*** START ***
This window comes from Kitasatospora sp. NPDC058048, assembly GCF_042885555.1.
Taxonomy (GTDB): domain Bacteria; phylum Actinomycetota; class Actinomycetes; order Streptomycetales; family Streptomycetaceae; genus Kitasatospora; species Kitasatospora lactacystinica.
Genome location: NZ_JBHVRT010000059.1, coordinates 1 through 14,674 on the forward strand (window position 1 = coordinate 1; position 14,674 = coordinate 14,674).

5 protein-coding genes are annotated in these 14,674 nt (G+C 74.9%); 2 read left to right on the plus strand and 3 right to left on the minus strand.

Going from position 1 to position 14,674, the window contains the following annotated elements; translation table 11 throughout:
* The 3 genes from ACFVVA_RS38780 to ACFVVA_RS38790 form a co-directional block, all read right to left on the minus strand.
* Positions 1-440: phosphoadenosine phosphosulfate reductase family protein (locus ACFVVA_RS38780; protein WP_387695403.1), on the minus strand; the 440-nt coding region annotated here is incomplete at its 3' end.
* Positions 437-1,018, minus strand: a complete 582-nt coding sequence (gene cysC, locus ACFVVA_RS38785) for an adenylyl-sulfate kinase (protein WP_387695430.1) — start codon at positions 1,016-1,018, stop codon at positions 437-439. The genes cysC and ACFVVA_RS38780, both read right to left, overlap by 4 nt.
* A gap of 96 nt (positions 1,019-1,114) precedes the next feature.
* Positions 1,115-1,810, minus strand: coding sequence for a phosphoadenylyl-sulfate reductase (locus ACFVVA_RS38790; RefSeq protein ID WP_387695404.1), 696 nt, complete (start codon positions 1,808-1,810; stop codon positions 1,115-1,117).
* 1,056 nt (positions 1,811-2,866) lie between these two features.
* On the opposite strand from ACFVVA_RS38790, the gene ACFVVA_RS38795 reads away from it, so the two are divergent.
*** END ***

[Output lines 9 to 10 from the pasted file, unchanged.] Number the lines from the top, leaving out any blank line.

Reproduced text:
* A gap of 96 nt (positions 1,019-1,114) precedes the next feature.
* Positions 1,115-1,810, minus strand: coding sequence for a phosphoadenylyl-sulfate reductase (locus ACFVVA_RS38790; RefSeq protein ID WP_387695404.1), 696 nt, complete (start codon positions 1,808-1,810; stop codon positions 1,115-1,117).